Check with an agent what the likely timeframes are, as they depend on each building individually.
4. What Lease Term can you commit to?
The length of time for which a business can commit to a proposed lease (Lease Term) can have a significant impact on the amount and type/s of tenancies available to them.
Some landlords may be more aggressive in their pursuit of tenants that are prepared to commit to longer lease terms, i.e 5 yrs or greater, in comparison to tenants seeking a shorter-term lease. If a shorter lease term is a definite requirement for you, however, communicate this to your agent before the search commences. If you are undecided, ask the agent to provide a detailed list of all available options so you can see the difference in the number of tenancies available within your lease term preference.
It is important to note that a shorter lease term may mean the search is more concentrated on tenancies that have existing fit out in situ. Longer leases may allow for the construction of a new, purpose-built fit out. Building owners may also be more aggressive in their financial offerings (incentives) for longer leases so it is important that the differences are explained in advance.
5. Existing or New Fit out?
It is really important for an incoming tenant to understand the differences between spaces that already have a fit out in situ as opposed to spaces that require a new fit out and how these differences affect the lease.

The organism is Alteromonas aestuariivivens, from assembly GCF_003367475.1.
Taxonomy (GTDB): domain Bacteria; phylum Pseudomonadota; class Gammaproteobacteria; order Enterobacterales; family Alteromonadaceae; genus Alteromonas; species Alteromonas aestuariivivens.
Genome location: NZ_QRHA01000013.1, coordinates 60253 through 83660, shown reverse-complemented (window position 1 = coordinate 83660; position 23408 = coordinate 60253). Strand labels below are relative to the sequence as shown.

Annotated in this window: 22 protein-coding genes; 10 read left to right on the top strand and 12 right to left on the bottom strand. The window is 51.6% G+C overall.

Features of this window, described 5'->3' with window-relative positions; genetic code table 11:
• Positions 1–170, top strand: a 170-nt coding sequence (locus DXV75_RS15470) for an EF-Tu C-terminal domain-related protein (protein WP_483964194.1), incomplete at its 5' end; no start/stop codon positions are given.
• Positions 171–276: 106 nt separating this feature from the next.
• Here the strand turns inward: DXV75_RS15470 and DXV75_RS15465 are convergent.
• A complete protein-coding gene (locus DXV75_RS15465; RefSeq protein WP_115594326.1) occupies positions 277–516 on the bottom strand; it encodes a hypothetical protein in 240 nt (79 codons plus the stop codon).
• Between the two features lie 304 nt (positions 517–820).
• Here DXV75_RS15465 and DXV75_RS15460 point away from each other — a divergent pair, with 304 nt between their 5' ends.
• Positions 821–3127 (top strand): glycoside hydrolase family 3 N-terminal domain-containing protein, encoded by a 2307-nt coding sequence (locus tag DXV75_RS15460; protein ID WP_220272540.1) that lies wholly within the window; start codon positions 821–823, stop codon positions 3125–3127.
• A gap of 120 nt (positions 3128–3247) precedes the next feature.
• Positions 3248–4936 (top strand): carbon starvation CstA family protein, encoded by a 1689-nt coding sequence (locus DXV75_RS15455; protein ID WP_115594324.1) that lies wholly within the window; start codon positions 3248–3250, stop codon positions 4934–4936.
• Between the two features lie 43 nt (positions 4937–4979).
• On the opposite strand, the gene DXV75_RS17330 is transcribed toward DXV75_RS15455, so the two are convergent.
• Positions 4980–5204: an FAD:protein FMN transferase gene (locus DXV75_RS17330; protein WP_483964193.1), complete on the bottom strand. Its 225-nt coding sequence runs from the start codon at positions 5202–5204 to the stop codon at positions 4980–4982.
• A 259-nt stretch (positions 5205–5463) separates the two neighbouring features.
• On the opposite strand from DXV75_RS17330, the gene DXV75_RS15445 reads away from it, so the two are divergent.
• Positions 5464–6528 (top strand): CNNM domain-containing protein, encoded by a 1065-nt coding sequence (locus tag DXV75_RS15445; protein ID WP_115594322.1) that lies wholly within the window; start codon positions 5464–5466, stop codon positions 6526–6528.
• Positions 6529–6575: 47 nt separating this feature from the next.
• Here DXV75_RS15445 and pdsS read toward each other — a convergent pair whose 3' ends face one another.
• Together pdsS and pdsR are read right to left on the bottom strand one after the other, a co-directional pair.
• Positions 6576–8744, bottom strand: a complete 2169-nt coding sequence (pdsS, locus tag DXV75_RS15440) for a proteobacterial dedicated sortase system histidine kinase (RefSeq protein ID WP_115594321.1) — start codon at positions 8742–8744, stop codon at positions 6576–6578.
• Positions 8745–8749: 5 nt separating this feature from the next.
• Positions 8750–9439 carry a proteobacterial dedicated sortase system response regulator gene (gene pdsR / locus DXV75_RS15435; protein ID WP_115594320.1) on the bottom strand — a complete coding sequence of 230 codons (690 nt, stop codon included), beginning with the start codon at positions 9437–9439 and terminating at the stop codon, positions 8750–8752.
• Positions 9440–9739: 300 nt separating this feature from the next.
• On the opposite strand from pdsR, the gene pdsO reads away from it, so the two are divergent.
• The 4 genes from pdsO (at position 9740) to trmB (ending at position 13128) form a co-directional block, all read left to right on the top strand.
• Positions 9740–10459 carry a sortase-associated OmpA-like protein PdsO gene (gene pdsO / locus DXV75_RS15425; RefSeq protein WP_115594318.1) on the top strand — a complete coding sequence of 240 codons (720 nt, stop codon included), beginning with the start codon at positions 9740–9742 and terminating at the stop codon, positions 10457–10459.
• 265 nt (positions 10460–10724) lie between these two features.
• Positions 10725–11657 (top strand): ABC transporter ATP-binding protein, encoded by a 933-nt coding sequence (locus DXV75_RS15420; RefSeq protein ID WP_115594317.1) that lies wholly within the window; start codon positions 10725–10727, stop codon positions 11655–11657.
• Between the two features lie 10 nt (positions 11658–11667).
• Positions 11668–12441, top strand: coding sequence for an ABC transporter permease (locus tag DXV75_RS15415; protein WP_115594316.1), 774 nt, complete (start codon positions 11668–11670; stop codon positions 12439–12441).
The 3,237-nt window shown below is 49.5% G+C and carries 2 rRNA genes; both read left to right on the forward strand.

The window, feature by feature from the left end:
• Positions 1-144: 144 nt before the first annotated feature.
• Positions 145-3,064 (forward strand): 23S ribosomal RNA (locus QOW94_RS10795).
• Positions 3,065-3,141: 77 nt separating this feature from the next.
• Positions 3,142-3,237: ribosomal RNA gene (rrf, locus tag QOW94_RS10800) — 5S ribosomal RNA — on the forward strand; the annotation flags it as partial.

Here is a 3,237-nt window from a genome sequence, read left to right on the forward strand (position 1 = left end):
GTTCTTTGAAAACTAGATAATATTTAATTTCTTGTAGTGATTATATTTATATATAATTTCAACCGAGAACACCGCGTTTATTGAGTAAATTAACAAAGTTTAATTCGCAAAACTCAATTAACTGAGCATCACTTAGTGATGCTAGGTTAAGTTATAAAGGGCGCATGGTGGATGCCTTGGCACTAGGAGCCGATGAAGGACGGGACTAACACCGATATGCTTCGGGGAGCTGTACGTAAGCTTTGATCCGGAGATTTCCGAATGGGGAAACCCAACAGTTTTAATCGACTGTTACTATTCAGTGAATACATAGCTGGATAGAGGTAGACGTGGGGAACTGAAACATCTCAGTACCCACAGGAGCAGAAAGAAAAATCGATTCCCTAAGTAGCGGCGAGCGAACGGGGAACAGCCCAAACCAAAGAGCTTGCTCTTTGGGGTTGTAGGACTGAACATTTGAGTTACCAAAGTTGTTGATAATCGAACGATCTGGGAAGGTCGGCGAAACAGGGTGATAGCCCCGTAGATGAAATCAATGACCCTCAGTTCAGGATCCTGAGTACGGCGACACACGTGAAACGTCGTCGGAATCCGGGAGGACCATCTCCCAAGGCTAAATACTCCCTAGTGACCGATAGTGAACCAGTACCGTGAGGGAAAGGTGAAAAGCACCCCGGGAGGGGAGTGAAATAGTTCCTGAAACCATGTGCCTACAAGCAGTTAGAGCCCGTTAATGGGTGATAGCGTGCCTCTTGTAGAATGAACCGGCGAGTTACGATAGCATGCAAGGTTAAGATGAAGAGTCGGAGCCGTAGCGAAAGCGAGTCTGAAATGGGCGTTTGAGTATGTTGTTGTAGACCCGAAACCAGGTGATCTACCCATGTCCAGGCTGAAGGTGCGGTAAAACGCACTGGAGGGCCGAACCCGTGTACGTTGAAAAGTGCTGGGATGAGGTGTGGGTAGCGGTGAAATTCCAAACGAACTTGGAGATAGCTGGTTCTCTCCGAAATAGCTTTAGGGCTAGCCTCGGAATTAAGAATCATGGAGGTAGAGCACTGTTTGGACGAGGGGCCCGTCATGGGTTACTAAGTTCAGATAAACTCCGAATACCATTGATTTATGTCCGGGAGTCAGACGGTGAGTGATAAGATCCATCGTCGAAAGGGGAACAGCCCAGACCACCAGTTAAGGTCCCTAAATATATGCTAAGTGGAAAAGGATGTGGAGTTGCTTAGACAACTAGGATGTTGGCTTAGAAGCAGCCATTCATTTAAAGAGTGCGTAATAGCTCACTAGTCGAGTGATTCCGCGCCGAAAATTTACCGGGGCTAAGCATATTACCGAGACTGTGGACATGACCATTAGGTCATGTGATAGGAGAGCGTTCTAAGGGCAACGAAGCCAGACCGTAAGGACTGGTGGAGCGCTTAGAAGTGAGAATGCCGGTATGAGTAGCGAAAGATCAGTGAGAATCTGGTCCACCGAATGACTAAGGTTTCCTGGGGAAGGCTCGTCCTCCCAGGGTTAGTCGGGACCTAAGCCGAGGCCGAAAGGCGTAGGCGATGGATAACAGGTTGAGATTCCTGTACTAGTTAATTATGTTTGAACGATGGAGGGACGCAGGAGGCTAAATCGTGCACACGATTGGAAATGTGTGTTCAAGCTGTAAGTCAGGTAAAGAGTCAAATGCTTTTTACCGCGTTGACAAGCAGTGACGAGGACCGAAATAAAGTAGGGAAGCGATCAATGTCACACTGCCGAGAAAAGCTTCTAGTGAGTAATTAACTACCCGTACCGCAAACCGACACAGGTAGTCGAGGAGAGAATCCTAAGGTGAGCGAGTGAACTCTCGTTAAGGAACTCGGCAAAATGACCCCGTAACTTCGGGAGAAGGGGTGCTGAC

This article explains the difference between the ‘existing’ fit outs, ‘spec’ fit out’ and ‘turn-key’ fit outs.
Each option has major implications on the financial parameters of a proposed lease. It is therefore important to consider what option is best for your business in the short and long term.
In a space that has an existing fit out often incentives can be largely put towards the rental abatement. However, at this time within the market, tenancies that require a full fit out generally come at a greater cost given the fit out needs to be funded by the landlord as part of the deal. There are a number of variances that need to be discussed with either option. Making the choice between the types of fit outs really depend on your requirement, the office and the position of the landlord.
In summary, there are a variety of key considerations when putting together an office space brief. In addition to the questions, we have highlighted above you may also wish to give consideration to such things as your preferred location and car parking requirements. The more information that can be provided upfront, the greater the level accuracy an agent will have in identifying the right tenancies to match your requirements.